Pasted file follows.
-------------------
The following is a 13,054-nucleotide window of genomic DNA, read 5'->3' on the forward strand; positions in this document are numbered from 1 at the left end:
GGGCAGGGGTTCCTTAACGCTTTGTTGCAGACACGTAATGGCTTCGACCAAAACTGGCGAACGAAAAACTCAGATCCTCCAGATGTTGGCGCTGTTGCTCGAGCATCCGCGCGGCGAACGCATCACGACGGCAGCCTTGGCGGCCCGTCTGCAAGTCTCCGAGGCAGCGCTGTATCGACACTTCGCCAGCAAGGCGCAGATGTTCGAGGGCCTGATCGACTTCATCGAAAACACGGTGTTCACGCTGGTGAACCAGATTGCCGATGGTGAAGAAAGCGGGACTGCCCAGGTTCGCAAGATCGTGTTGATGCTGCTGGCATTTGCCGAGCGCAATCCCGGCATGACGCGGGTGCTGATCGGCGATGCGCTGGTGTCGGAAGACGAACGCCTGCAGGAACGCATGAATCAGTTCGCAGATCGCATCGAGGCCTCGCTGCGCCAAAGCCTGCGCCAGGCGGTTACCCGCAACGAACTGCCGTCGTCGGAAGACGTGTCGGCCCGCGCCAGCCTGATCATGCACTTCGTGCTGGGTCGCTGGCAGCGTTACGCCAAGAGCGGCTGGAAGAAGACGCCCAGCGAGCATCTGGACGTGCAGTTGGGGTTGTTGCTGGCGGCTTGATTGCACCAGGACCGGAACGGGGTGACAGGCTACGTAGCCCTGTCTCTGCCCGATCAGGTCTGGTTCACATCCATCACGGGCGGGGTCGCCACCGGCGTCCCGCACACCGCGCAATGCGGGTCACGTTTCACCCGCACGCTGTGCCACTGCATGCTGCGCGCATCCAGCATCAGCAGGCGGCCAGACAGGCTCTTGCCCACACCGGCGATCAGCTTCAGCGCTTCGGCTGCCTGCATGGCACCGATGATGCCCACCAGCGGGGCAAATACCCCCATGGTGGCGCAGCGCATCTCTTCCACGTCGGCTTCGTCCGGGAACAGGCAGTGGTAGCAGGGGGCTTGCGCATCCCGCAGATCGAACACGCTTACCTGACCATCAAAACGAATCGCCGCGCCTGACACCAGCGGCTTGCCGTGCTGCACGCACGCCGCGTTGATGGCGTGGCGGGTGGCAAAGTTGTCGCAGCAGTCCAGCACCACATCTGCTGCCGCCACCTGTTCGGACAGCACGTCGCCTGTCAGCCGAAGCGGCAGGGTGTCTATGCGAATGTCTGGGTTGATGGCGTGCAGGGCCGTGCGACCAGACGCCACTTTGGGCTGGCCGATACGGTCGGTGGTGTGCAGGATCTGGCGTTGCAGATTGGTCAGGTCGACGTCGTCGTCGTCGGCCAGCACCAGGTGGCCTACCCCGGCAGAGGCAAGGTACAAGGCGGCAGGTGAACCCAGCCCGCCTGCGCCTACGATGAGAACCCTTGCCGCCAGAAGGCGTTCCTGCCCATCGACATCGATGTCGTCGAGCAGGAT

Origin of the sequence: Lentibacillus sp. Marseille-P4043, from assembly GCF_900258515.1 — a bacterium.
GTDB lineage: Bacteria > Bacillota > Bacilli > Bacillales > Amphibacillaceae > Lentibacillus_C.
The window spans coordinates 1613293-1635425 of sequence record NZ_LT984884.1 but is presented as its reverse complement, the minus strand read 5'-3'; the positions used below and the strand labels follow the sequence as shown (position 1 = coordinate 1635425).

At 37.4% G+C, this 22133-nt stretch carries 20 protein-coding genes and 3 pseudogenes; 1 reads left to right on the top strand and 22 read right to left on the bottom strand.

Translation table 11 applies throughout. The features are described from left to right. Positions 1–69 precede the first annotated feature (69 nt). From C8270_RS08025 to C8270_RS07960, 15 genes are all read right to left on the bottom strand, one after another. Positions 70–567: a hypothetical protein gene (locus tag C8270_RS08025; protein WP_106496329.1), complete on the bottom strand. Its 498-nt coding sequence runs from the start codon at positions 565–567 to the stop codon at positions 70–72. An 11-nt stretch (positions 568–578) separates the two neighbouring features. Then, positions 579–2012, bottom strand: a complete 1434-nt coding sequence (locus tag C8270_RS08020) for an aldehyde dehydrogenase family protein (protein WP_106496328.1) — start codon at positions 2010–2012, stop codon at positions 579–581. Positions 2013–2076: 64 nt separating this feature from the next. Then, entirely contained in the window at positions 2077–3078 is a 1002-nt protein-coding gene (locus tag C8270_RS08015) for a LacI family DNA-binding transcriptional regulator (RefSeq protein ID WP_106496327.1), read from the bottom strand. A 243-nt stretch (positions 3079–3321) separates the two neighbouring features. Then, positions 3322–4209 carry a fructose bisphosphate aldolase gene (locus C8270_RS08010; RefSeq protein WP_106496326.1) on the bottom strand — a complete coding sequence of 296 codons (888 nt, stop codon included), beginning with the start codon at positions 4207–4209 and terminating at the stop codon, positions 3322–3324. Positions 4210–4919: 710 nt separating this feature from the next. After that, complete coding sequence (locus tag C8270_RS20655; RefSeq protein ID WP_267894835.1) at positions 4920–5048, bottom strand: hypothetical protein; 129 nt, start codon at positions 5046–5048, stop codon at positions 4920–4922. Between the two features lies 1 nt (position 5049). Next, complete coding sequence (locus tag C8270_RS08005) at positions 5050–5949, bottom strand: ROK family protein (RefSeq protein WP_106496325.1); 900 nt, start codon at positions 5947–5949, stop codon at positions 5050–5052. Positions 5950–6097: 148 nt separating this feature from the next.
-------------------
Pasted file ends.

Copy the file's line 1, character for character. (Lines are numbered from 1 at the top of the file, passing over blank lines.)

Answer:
The following is a 13,054-nucleotide window of genomic DNA, read 5'->3' on the forward strand; positions in this document are numbered from 1 at the left end: